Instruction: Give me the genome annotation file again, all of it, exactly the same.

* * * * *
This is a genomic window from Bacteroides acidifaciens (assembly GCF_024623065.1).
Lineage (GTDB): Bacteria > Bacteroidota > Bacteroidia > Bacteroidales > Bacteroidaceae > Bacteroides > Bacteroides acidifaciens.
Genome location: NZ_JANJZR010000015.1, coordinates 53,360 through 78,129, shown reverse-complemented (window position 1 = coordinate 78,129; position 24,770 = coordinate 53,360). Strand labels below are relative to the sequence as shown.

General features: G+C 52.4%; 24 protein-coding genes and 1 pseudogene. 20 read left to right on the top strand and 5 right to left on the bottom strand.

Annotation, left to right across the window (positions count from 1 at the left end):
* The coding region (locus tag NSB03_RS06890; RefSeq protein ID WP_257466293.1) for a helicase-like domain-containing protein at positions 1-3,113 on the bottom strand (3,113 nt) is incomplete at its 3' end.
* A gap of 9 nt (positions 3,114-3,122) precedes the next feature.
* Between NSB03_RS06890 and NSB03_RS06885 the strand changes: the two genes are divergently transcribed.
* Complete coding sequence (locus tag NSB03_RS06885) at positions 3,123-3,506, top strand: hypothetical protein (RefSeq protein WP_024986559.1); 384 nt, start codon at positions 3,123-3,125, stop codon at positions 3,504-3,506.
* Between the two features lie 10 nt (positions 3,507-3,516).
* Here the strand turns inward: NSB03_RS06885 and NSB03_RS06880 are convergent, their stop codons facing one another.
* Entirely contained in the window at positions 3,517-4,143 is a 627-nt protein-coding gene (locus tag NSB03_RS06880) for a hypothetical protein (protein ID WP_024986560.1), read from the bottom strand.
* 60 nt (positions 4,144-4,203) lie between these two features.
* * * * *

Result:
This is a genomic window from Bacteroides acidifaciens (assembly GCF_024623065.1).
Lineage (GTDB): Bacteria > Bacteroidota > Bacteroidia > Bacteroidales > Bacteroidaceae > Bacteroides > Bacteroides acidifaciens.
Genome location: NZ_JANJZR010000015.1, coordinates 53,360 through 78,129, shown reverse-complemented (window position 1 = coordinate 78,129; position 24,770 = coordinate 53,360). Strand labels below are relative to the sequence as shown.

General features: G+C 52.4%; 24 protein-coding genes and 1 pseudogene. 20 read left to right on the top strand and 5 right to left on the bottom strand.

Annotation, left to right across the window (positions count from 1 at the left end):
* The coding region (locus tag NSB03_RS06890; RefSeq protein ID WP_257466293.1) for a helicase-like domain-containing protein at positions 1-3,113 on the bottom strand (3,113 nt) is incomplete at its 3' end.
* A gap of 9 nt (positions 3,114-3,122) precedes the next feature.
* Between NSB03_RS06890 and NSB03_RS06885 the strand changes: the two genes are divergently transcribed.
* Complete coding sequence (locus tag NSB03_RS06885) at positions 3,123-3,506, top strand: hypothetical protein (RefSeq protein WP_024986559.1); 384 nt, start codon at positions 3,123-3,125, stop codon at positions 3,504-3,506.
* Between the two features lie 10 nt (positions 3,507-3,516).
* Here the strand turns inward: NSB03_RS06885 and NSB03_RS06880 are convergent, their stop codons facing one another.
* Entirely contained in the window at positions 3,517-4,143 is a 627-nt protein-coding gene (locus tag NSB03_RS06880) for a hypothetical protein (protein ID WP_024986560.1), read from the bottom strand.
* 60 nt (positions 4,144-4,203) lie between these two features.